One more thing here: NRR is even important if you’re an early-stage company, and especially if you’re looking to raise funds to help manage cash flow. Every dollar counts. Every customer counts. And NRR could impact everything from pre- and post-money valuations to fundraising multiples and more. Net retention rules!
If you’re noticing a trend here, that’s by design: understanding your customer is the best thing you can do to grow your company. And there’s no such thing as customer success without user success.
What I mean by “user success” is pretty literal: how a customer uses your product and service, and for some companies, that can be hundreds or thousands of users. Here’s why: if a user isn’t successful in your platform, it’s the first sign that the customer will churn. So if you don’t have analytics that show you how customers are adopting your tool, engaging with key features and services, and then integrating that data back into your other customer success tools to proactively drive them to your stickiest and most valuable features, then you’re not going to get the growth you’re after.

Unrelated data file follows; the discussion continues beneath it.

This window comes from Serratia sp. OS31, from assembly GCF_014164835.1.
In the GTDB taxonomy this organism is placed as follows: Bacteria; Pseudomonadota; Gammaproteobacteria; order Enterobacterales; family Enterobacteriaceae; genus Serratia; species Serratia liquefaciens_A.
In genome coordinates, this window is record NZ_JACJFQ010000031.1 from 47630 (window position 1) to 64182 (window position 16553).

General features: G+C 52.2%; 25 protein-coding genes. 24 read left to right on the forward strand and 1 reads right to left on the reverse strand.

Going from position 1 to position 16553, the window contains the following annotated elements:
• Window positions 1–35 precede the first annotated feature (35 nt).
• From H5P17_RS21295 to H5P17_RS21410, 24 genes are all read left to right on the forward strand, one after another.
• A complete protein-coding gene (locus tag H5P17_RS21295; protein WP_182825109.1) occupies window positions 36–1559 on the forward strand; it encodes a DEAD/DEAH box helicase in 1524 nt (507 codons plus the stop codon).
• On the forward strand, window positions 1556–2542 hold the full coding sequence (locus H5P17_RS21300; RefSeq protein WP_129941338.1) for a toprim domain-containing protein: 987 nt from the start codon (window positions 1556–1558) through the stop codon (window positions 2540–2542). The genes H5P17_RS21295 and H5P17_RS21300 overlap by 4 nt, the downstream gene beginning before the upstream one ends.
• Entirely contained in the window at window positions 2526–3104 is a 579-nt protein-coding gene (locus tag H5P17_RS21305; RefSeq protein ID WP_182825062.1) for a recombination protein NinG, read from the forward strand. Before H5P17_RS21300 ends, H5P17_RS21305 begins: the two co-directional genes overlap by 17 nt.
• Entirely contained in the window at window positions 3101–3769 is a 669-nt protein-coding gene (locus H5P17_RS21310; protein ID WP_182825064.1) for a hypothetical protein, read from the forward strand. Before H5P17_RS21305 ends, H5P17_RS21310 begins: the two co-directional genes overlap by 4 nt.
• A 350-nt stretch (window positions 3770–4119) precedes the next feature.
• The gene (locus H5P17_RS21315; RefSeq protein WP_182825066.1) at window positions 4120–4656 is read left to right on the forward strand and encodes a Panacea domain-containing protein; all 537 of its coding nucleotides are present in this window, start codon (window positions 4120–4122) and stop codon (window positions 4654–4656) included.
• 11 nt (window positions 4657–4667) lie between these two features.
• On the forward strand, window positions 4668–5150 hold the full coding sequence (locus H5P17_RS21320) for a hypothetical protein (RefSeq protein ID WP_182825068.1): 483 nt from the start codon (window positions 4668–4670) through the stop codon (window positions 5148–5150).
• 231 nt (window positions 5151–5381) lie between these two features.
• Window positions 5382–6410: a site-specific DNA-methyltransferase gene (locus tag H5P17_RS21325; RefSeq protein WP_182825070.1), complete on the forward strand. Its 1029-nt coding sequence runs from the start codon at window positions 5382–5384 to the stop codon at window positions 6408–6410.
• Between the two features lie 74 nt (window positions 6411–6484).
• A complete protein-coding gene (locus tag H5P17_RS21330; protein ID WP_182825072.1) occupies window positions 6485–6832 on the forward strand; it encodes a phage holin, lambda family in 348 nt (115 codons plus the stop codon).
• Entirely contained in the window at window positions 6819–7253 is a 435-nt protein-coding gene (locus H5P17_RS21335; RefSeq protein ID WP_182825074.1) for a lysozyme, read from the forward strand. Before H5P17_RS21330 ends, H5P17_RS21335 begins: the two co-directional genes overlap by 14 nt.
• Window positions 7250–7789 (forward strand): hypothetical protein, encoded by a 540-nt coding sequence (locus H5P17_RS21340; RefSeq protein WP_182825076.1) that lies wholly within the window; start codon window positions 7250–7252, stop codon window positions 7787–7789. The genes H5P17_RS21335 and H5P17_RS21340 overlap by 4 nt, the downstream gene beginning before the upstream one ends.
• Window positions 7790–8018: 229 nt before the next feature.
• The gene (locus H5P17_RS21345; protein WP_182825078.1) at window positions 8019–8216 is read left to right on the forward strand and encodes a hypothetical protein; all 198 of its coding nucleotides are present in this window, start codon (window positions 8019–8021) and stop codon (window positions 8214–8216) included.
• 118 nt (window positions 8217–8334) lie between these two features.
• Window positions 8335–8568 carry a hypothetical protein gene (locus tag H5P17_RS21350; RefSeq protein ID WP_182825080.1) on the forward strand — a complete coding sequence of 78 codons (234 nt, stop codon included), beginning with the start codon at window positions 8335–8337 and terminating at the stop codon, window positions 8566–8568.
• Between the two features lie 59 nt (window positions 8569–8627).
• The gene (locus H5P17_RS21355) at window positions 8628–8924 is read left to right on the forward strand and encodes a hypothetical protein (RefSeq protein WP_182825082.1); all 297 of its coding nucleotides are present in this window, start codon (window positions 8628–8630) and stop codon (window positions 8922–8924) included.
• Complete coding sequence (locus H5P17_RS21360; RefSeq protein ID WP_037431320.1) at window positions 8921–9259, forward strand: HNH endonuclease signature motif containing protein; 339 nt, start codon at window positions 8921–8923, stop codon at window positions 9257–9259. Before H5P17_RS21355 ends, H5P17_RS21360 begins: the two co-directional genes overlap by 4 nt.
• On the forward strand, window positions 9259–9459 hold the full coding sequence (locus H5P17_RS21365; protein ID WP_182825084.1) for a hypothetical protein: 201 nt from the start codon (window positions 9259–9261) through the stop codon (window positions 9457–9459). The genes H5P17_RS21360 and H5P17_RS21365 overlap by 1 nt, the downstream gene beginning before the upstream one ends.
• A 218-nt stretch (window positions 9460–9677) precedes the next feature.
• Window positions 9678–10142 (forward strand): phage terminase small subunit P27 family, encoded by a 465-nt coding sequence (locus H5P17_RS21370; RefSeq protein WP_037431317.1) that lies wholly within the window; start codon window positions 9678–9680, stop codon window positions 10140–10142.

As you guide your company into a more successful future, knowing the most important Customer Experience terms can help you communicate with your teams more effectively and make sound investments that will reap huge rewards.